In my latest test i use N=3 / M=2 (same speed as the "fast" video) and ofc different Rr and Rcal variables since my "10Ω" is actually ~10.747Ω and my test leads are two short CAT5 pieces.
The ADC still measures in "single shot mode" (9ms conversion time?), didn't change that at all. I did try removing the "Calculate optimum PGA setting based on a sample voltage" and set the PGA to 4 (+-1.024V range) to see if that made any difference, it didn't.

Hi

Would this project be limited to measuring only resistors? What can happen if I want to measure the windings of a transformer? Would you measure an RDson from a mosfet?

MOSFETs would be a problem since it flips the polarity of the current (body diode), you can use a Constant Current Source between D-S and measure the voltage drop with a DMM (with power to the gate ofc), then simply calculate R= V / I.
Inductors would also pose an issue since they won't behave like resistors in a short voltage pulse across them, you would need to seriously alter the code for "coil mode" or something or use something else like a cheap "LCR meter"
« Last Edit: June 28, 2022, 10:52:37 am by Dr.Krieger »
 

Offline imo

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Re: Nice little Milliohm Meter over at Circuit Cellar
« Reply #22 on: June 28, 2022, 11:38:07 am »
You may change the conversion rate (also valid for single shot, afaik).
With your solderless breadboard construction the ADC noise (which increases with a shorter conversion) is not extremely relevant, therefore try to set the higher speed..

PS: the default is 128 measurements per second, perhaps set in your source..

Quote
The ADS111x offer programmable output data rates. Use the DR[2:0] bits in the Config register to select output data rates of 8 SPS, 16 SPS, 32 SPS, 64 SPS, 128 SPS, 250 SPS, 475 SPS, or 860 SPS.
Conversions in the ADS111x settle within a single cycle; thus, the conversion time is equal to 1 / DR.
 

Offline imo

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Re: Nice little Milliohm Meter over at Circuit Cellar
« Reply #23 on: June 28, 2022, 11:49:50 am »
Code: [Select]
..
  hiByte = B10000001 | (channel<<4) | (gain<<1);    // conversion start command
  loByte = B10000011;
..

Your loByte has got 100 speed setting (the bits 7 6 5 of it), that is the 128 samples per second..
Try with loByte = B11100011; that will set the highest 850 samples per second. You may then find the optimal setup, changing M, N, and the speed (not on the solderless breadboard, however)..

PS: Do not expect to see some relevant results with your prototype construction. You are chasing XX uV measurements, that is not possible with the solderless breadboard. You can validate "how good the milliohm ohmmeter works" only with a pretty rugged construction, short thick wires well soldered, no mechanical contacts or sockets, good grounding (star like), no ground loops, good decoupling, etc.)..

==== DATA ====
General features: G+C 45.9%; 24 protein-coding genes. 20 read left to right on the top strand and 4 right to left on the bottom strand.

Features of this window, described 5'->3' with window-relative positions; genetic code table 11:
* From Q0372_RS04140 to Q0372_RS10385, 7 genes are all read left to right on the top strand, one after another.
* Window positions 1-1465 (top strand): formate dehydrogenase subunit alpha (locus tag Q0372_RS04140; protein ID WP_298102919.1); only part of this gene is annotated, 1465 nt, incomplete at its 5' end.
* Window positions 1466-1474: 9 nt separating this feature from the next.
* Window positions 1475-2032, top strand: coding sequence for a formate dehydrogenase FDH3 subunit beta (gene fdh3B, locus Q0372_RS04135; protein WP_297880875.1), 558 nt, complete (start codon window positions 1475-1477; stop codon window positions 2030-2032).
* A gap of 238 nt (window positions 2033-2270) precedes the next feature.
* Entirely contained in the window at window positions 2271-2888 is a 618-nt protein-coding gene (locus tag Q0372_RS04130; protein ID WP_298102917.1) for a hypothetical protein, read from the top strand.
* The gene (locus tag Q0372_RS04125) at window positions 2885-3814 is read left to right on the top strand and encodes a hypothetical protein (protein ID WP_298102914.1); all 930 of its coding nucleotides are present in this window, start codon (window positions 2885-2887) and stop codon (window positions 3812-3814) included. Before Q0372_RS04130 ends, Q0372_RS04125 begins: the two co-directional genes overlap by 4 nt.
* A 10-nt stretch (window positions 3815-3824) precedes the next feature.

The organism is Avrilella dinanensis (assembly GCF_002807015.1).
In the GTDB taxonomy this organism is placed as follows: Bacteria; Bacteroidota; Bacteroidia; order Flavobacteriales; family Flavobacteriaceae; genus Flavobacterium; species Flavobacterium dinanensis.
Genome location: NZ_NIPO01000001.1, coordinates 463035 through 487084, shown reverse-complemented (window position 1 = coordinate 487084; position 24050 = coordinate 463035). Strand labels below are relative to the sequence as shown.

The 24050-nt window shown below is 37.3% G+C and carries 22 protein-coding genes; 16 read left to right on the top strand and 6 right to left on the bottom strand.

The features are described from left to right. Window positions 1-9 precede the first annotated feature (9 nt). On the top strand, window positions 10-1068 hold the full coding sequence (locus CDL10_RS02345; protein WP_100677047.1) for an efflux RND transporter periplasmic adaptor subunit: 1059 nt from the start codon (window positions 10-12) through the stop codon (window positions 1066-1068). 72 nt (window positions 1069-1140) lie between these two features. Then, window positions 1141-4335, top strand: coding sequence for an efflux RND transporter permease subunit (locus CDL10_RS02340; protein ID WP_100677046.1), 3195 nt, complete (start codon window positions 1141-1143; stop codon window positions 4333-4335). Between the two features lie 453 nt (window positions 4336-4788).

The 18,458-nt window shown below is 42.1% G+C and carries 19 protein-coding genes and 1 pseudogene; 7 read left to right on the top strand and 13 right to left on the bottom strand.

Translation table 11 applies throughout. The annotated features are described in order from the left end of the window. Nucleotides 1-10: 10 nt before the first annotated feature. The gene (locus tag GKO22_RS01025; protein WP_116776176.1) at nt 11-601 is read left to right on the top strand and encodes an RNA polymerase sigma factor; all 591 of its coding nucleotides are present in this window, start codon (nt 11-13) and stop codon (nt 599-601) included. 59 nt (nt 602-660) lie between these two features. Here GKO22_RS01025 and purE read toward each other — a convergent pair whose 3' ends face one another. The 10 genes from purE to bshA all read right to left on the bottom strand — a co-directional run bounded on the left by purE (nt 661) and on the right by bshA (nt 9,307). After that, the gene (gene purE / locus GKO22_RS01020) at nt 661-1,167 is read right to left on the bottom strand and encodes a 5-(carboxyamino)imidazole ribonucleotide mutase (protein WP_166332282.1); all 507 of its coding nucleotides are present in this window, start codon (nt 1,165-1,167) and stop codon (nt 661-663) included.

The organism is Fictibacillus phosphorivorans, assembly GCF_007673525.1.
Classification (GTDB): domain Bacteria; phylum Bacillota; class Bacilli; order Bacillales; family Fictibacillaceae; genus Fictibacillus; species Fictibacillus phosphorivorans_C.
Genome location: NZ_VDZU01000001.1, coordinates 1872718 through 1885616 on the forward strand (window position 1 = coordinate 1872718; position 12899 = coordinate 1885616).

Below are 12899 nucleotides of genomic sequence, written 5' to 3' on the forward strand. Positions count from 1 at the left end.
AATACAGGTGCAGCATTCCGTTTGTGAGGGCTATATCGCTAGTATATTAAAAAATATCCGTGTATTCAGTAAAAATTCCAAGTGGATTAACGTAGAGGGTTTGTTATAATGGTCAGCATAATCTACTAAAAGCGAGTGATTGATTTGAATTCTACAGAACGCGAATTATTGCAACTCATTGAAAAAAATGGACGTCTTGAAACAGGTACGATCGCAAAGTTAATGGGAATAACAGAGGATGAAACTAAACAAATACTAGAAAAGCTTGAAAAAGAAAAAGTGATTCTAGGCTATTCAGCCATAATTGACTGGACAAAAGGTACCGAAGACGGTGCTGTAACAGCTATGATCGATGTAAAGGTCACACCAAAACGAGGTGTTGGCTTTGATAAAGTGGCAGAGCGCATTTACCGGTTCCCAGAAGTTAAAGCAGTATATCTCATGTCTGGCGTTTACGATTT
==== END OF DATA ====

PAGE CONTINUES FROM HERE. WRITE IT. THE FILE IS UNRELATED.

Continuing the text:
« Last Edit: June 28, 2022, 12:13:05 pm by imo »
 
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Offline Dr.Krieger

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Re: Nice little Milliohm Meter over at Circuit Cellar
« Reply #24 on: June 28, 2022, 01:00:41 pm »
...
PS: Do not expect to see some relevant results with your prototype construction. You are chasing XX uV measurements, that is not possible with the solderless breadboard. You can validate "how good the milliohm ohmmeter works" only with a pretty rugged construction, short thick wires well soldered, no mechanical contacts or sockets, good grounding (star like), no ground loops, good decoupling, etc.)..
...

You are right about that and i'm taking it into account, i'm trying to make the thing work "perfectly" on the breadboard, just messing around with it to see if should go with this Milliohm Meter design or search for something else. The first test with the original code was a massive disappointment because of its speed, now i think i can make it work good enough (for my taste).
Like i said i am only a novice and need time to figure out the code and stuff, but i will try changing the Samples Per Second like you said and see how that works, thank you for your input! :)

The thing is that i want to use long, multimeter-like leads (using coaxial cable for power/signal that short right at the tip like in Kripton2035's Shorty) in the final design so the breadboard may actually be the "low noise" version and i will have to lower the speed and/or increase the samples in the final setup XD

I should have gone for Kripton's design from the start but i had the ADS1115 module i didn't want to pay for new parts... :/
That one seems to work sooooooooooo much better:

« Last Edit: June 28, 2022, 01:18:06 pm by Dr.Krieger »